Wednesday December 06, 2017
How reporter James Hickey broke the Halifax Explosion story, 30 minutes after blast
more stories from this episode
- 'It's part of the DNA of Haligonians': 100 years after the Halifax Explosion
- How reporter James Hickey broke the Halifax Explosion story, 30 minutes after blast
- Trump's plan to move U.S. Embassy to Jerusalem divides Israelis and Palestinians
- Unlawful lager, banned bullfrogs and more: 5 provincial trade restrictions that might surprise you
- December 6, episode transcript
- Full Episode
On Dec. 6, 1917, there were six newspapers in Halifax serving 50,000 people — five dailies and one weekly on the Dartmouth side.
Michael Dupuis, author of Bearing Witness: Journalists, Record Keepers and the 1917 Halifax Explosion, researched how journalists covered the story of that fateful morning Dec. 6, when an explosion engulfed the city of Halifax.
Dupuis told The Current's Anna Maria Tremonti about James Hickey, the first reporter to write the story.
Michael Dupuis: He was a Halifax Chronicle editor. He was also the brand new superintendent of the Canadian Press Bureau in Halifax. His third job was the Halifax correspondent for The New York Times.
When the explosion happened, he was in his office. The door blew off the hinges. He was rocketed out of his chair. He had cuts on his arm. He was on the floor, got to his feet and his first instinct was to find out what happened, so we went outside.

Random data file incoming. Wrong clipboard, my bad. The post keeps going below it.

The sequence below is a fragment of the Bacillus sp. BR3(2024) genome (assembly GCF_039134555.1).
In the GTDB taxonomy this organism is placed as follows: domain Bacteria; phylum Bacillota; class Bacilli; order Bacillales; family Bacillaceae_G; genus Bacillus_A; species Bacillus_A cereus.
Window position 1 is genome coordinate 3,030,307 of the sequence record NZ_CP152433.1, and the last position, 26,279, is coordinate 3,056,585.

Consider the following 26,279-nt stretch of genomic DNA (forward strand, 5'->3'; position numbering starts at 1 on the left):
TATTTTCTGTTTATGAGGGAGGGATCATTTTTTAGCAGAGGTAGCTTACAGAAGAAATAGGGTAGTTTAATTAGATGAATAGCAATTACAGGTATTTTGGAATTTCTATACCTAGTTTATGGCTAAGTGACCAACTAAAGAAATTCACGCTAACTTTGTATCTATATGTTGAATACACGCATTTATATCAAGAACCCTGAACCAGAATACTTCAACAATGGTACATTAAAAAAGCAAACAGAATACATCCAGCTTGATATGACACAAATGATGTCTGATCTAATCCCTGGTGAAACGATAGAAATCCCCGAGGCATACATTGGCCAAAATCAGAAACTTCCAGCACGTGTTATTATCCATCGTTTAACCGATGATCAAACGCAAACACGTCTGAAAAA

I mean, if you're a journalist and a reporter you want to find out the news. So he started walking looking for a telegraph wire. He had some information. He went to the CP telegraph office but it was in a shambles.
He bumped into a gentleman he knew that operated a cable company downtown [John Hagan, manager of the Halifax and Bermuda Cable Company]. They went back to his office [with] Mr. Hagen. They scrambled through the ruins of the room and Hagen said, "Look I've got a live wire here. Before it goes dead, let's get a story out."
Anna Maria Tremonti: So they literally had to send it over a telegraph.
MD: Yes, that was the only way that news could get out of the city in 1917 — one of the major ways that news was communicated.
AMT: He sent it to the Associated Press.
MD: He did. It was about a hundred words. It was a flash bulletin.
In a later recounting of it, he explained that it was done within 30 minutes of the blast, which is quite remarkable to be able to get that out in half an hour.
AMT: And he had just been made the bureau chief of the Canadian Press. It was brand new.
MD: Yes 1917— in the beginning of September — is when Canadian Press started operations nationally. And there was a bureau, a very small one, that started in Halifax.
Listen to the above conversation to find out about another reporter, John "Jack" Ronayne, who worked for the Halifax Morning Chronicle.
This segment was produced by The Current's Howard Goldenthal.